The brothers grew up in a typical middle-class family in Buenos Aires where their father worked for the railroad, dispatching cars. In Argentina, although Oscar worked primarily as a construction site manager, he had another passion: singing.

“I used to be a classical singer,” he said. “A baritone-bass is my kind of voice and I was singing professionally in a chorus over there for 10 years. At first I was studying flute and there was a group of people and they were doing some Monteverdi, some church music, all classical. This group needed a bass so they asked me if I could participate. So then I started singing. I was working in construction from 9 to 5 and then from 8 to 11 I had to go to the theater every night. I did that for 15 years.”

During this time Raul was finishing his master’s degree in architecture and doing his own buildings in Buenos Aires. He came to New York in ’89 and worked designing museums. Although he doesn’t work professionally as an architect anymore he still keeps an interest in it.

“The last thing I designed was our store,” he said. “I still do research. I’m very active. I read about it a lot. I write. I always like art.” Raul’s love of art has helped him develop a finely tuned aesthetic that carries over into the culinary, and he’s generous about praising cooks or restaurants he likes. “When we decided to open the store we saw the need in New York City for a really high-quality ice cream because here you always get that Mister Softee stuff,” he said. “Some people like Mario Batali [the restaurateur and owner of Babbo on Waverly Pl.]; they make really good ice cream. I really have respect for people who do good food.”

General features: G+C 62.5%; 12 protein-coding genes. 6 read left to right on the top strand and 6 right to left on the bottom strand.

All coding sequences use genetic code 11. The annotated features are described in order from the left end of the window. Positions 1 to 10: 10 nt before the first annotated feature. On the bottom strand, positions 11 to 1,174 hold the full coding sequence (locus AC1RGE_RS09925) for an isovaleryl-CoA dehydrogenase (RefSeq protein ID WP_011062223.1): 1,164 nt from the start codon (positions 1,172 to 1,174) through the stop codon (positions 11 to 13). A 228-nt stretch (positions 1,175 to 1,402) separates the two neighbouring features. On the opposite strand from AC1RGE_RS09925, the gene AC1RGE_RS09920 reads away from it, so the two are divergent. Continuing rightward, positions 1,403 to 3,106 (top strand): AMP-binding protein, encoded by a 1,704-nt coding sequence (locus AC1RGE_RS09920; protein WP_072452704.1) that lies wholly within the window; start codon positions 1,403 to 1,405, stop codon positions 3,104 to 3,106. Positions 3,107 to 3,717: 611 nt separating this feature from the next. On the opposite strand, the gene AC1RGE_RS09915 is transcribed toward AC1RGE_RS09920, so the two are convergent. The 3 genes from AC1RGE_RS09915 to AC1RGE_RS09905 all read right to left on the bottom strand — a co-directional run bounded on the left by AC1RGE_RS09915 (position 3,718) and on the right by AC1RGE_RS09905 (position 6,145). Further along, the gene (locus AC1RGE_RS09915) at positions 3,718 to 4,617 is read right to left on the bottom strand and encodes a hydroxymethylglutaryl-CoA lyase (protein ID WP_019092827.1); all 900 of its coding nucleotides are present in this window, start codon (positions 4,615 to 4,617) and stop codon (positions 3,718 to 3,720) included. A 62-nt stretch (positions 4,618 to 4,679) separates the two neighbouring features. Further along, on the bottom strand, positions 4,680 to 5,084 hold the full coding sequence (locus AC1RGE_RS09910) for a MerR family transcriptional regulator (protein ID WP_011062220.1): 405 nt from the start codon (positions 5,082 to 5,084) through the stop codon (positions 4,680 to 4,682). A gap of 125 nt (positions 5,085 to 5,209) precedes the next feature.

Each of the brothers has a favorite flavor. For Oscar it’s zabaglione, a creamy ice cream made with sweet wine. Sometimes he’ll experiment just for himself, adding different types of wines. For Raul the favorite ice cream is dulce de leche, which has a slightly caramel taste. “In Argentina dulce de leche is like peanut butter over here,” he said. “It’s very, very, very popular.”

They invented a flavor using mate (pronounced MAH- tay), which is a green tea from Argentina that many South Americans drink throughout the day, the way Americans drink coffee.

“That came about because we were using green tea powder from Japan and the guy who used to provide us with the green tea powder lost a shipment,” Oscar said. “So we thought, why don’t we try with mate. And the customers love that. It’s much more popular than the Japanese tea. The chocolate sorbet with white chocolate chips — my brother came up with that one because people were asking for some crunchiness on the sorbet. We also tried a rice flavor but that wasn’t too popular.”

Raul credits his father for the work ethic and attention to detail that infuses the making of the ice cream.

“My father told me, ‘Do one thing and do it right,’” he said. That’s what we do over here. We don’t do any coffee, nothing like that. Just pure and exclusively ice cream. Small storeowners are successful because they do a good job and they love what they do. We been here for eight years and we didn’t open another store. Because you know once your business grows, quality is very difficult to control. We like what we do and we never brag about it. We do it humble and we do it good. We could have had any kind of shop but we love ice cream.”